Six former superiors at the now defunct bank Kaupþing (Kaupthing) must pay its bankruptcy estate more than ISK 4 billion (USD 32 million, EUR 25 million), according to a court order announced yesterday. The estate’s managers are demanding that assets both in Iceland and abroad will be liquidated to cover the debt.
Archive photo by Páll Stefánsson.
The bankruptcy estate of Kaupþing has reached agreements with almost 50 of the bank’s former employees because of loans they received to buy shares in the bank. Tens of cases are currently in courts and the aforementioned six persons are the latest to have been ordered to repay the loans, ruv.is reports.
Shortly before Kaupþing collapsed the board decided to lift personal responsibility of loans key executives had received to buy shares in the bank, which amounted to more than ISK 30 billion (USD 245 million, EUR 187 million).
Kaupþing’s winding-up committee filed charges over these loans to have the action revoked and the sixth verdict in the ongoing court cases was announced at Reykjavík District Court yesterday.
Among those convicted yesterday was Magnús Guðmundsson, former director of Kaupþing in Luxembourg, who must pay the bank’s estate ISK 717 million (USD 5.9 million, EUR 4.5 million) with interests.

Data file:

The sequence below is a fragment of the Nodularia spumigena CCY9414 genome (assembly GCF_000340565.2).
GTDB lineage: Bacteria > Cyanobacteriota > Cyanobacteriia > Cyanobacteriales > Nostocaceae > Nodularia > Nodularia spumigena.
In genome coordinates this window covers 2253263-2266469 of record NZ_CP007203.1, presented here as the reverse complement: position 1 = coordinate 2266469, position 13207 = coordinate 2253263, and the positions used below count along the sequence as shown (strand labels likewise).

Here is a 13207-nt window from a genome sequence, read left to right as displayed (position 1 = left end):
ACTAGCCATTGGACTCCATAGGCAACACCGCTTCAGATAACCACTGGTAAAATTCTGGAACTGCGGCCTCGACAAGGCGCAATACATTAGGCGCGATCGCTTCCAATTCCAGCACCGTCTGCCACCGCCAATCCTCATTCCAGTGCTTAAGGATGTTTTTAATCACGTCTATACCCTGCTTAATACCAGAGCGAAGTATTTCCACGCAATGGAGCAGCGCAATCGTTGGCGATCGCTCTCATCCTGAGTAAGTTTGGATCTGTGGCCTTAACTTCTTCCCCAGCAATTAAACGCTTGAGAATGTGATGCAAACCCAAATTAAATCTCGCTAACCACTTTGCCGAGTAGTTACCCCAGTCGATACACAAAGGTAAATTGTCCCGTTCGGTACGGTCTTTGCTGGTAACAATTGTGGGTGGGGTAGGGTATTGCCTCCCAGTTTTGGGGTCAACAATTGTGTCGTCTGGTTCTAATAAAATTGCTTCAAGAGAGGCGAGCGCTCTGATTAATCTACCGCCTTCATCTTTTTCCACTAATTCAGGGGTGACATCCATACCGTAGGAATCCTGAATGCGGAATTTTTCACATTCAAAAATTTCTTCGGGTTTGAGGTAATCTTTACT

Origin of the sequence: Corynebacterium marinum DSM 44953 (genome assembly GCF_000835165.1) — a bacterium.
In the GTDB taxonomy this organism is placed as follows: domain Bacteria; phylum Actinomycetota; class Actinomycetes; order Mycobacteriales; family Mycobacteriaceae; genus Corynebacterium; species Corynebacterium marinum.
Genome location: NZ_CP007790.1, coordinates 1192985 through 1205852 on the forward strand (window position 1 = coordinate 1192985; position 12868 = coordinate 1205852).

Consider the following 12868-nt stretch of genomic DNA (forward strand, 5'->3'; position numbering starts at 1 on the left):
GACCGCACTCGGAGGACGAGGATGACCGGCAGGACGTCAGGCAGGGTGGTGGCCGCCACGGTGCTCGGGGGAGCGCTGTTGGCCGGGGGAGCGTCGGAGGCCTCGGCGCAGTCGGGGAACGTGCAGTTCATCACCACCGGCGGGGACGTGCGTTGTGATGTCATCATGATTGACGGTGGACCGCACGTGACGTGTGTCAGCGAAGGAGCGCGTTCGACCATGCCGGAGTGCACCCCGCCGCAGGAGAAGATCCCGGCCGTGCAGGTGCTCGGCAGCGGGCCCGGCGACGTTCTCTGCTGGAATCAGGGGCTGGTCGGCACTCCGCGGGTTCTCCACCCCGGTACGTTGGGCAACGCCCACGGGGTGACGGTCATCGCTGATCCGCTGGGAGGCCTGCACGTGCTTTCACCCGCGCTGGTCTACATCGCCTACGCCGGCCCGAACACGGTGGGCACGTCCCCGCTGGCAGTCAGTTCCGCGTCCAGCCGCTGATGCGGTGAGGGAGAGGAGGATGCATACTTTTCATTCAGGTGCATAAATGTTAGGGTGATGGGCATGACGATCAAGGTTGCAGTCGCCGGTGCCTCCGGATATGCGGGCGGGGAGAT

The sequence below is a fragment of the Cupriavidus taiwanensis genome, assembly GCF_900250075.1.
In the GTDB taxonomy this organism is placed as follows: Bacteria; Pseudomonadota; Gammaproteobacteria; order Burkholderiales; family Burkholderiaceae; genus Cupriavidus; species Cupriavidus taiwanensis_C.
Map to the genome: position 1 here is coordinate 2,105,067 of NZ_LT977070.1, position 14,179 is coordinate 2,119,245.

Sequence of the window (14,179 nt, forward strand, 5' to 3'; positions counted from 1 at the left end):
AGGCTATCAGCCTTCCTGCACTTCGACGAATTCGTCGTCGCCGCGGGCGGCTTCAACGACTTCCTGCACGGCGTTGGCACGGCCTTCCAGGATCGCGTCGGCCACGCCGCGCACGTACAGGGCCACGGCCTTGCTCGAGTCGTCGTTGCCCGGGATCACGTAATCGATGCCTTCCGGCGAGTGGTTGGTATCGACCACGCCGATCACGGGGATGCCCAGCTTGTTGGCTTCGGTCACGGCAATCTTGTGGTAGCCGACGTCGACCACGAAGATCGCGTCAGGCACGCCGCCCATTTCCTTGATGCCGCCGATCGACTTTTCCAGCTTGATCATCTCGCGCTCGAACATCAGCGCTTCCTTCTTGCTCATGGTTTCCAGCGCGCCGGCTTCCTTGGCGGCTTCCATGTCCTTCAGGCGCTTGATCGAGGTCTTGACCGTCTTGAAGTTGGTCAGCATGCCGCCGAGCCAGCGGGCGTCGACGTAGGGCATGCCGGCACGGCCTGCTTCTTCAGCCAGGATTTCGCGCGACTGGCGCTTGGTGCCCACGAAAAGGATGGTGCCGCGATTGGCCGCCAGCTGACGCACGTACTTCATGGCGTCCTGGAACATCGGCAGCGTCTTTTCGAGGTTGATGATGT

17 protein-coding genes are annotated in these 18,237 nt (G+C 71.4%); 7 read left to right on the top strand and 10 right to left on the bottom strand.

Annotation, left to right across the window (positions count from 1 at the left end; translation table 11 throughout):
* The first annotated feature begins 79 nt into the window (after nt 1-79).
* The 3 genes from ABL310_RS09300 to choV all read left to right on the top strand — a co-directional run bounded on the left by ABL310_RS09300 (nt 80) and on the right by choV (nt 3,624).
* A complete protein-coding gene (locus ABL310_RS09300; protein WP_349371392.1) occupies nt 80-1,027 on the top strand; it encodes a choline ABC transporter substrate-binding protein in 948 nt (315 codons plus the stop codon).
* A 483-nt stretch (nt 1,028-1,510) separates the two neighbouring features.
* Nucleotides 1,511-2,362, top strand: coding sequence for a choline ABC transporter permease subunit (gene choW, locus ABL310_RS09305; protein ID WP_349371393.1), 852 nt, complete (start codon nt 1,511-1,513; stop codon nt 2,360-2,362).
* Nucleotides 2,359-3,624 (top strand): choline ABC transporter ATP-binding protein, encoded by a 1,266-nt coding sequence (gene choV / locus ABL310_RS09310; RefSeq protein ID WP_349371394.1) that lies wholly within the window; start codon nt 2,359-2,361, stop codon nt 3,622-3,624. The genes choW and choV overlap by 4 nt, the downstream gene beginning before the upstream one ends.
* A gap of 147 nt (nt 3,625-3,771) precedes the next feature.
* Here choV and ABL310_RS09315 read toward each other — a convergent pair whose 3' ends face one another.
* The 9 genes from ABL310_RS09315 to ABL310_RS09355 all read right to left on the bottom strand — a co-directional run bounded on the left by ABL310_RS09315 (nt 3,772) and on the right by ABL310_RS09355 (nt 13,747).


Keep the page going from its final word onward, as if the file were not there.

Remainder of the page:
Overall, individuals have been ordered to pay the estate ISK 4 billion this month. Tens of cases are still in court; these include one against former Kaupþing chair Sigurður Einarsson.
However, even if the verdict is in the winding-up committee’s favor, it isn’t a given that the convicted can make the payment in question and so various actions must be undertaken.
Reykjavík District Court confirmed yesterday the seizing of Magnús’s 20 percent share in the company Hvítsstaða ehf. The company owns land but owes more than ISK 1 billion.
The company’s co-owners are all former key executives of Kaupþing. The bankruptcy estate has therefore made a demand, which has been approved, that all of their shares in Hvítsstaða along with other assets, wherever they may be located, be seized.
Most of these former key executives now reside in the UK or Luxembourg. If the Supreme Court of Iceland confirms the verdicts made by Reykjavík District Court, they will be enforceable overseas.
According to RÚV’s sources, the winding-up committee is considering liquidating their assets in Iceland to cover the debt and also their possible assets abroad.